just musing over a few things here, inspired by some of the blogs i read …
at nourish, a bittersweet post about jacqueline du pres, one of the most amazing musicians of the last century. this genius young cellist graced the world of classical music for a short 12 years. then her blazing light was consumed by multiple sclerosis. i spent much of last night hunting down her videos, gobbling up the beauty and fervor of this fierce nordic goddess. “a glenn gould of the cello”, i kept thinking – something about the way she physically throws herself into her work, at the edge of being ridiculously dramatic; and like a true artist, she remains at the edge, drawing us there, into her magic. “her” magic; a magic conjured up by her but compelling because it isn’t just her little thing – it’s the stuff of gods, and thus a piece of everyone’s soul.
this grandness stands now beside the voracious power of multiple sclerosis. i was going to say it was swept away, aside, under the carpet but that’s not true. the grandness of her music remains, but not by itself. the illness claimed a big piece of this amazing woman.
from grand to small. another post i came across was this here, about a mother and her partner killing, slowly killing a beautiful child, baby grace. blond like little jacqueline when she first touched a cello. their demons consumed a child just like MS consumed jacqueline. why small? why do i want to call this small? perhaps when i think of “grand” i think of generosity, of a big heart, perhaps of jacqueline’s heart because only a big heart can hold music like that. only a small, shrivelled up, poisoned heart can do what these people did. “only”? what do i know, what do i know of hearts – but that is what i imagine. a big heart, i envision, opens its arms and says, yes! yes! a small heart closes in on itself, cutting everything short, within and without. after a while the opening and the closing becomes a habit. the arms throw open wide and the span gets larger and larger, grander. it becomes more and more unthinkable, undoable to spend much time with arms crossed and the heart closed. it goes the other way, too, i think. the shrivelling becomes more and more closed in on itself, and even the slightest opening of mind, heart, arms, eyes and soul is a threat that can only be met with armour and weapon.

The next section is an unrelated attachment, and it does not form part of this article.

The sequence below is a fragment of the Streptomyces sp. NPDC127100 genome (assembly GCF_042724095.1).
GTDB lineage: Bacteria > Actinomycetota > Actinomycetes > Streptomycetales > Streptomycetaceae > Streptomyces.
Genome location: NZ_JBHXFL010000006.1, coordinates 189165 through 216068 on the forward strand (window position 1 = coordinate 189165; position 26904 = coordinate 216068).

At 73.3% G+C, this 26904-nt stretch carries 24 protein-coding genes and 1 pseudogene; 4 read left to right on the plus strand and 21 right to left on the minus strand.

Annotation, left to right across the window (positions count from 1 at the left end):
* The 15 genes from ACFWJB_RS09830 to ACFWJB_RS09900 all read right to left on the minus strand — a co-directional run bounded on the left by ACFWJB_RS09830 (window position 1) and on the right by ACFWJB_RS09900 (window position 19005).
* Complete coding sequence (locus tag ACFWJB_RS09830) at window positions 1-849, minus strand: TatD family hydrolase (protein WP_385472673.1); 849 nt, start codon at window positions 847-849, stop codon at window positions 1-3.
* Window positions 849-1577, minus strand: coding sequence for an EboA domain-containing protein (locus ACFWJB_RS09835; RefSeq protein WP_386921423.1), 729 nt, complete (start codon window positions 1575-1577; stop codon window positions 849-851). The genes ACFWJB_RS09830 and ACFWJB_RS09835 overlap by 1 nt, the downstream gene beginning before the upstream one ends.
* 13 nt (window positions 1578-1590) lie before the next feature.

a little child is always open. a threat extinguished by shrivelled hearts.
there but for the grace of god go i. there are myriad imperfections in my life. one, for example: i used to volunteer at an extended care home. there was a woman with MS, the same age as jacqueline du pres in her last years. i visited her often. one day, things became too busy for me and i stopped visiting. i never even really said good-bye to that woman. a sin for which i am ashamed to this day. there are many transgressions i have committed but i have never killed another human being.
i’m reading an interesting book right now, zen shin talks, by socho koshin ogui, the current bishop of the buddhist churches of america. one of the talks is headed, “are you grateful that you have not killed even one person?” in that talk, he cites shinran, the founder of shin buddhism (also called pure land buddhism) who talks to one of his disciples about why he has never killed anyone:
it is not because you have a good mind or even a good heart or because you are a good person. you are fortunate because present conditions and situations do not allow you to kill even one person. aren’t you grateful that your present conditions and situations are such that you do not have to kill even one person? if the conditions and situations changed, you don’t know what you would do.
self-righteousness does not work: being proud of myself for never having killed anyone does not make my heart bigger. humbleness and gratefulness give my heart a chance to grow.
which brings me to the last blog for today. sojourner is a beacon of humbleness. it was her post there but for god’s grace go i that prompted me to participate in her sunday inspiration theme with these words here.